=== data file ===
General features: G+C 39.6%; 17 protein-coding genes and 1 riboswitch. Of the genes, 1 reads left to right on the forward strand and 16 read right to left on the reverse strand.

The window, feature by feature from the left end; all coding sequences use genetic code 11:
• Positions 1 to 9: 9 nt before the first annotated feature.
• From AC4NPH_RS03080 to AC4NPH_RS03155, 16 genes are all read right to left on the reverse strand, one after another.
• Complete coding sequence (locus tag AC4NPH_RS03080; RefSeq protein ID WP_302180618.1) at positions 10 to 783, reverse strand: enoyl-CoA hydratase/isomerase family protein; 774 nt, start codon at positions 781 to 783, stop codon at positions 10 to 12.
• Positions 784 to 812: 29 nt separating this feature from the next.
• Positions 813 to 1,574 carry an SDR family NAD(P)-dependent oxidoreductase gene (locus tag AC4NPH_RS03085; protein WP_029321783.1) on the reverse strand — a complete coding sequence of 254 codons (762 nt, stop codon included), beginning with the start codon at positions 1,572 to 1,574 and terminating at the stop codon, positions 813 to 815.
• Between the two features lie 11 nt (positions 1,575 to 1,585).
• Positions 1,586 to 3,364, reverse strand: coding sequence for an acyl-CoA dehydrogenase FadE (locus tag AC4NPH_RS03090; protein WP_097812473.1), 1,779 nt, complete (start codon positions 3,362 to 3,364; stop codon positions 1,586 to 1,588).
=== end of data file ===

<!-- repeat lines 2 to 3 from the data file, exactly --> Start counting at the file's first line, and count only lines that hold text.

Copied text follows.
The window, feature by feature from the left end; all coding sequences use genetic code 11:
• Positions 1 to 9: 9 nt before the first annotated feature.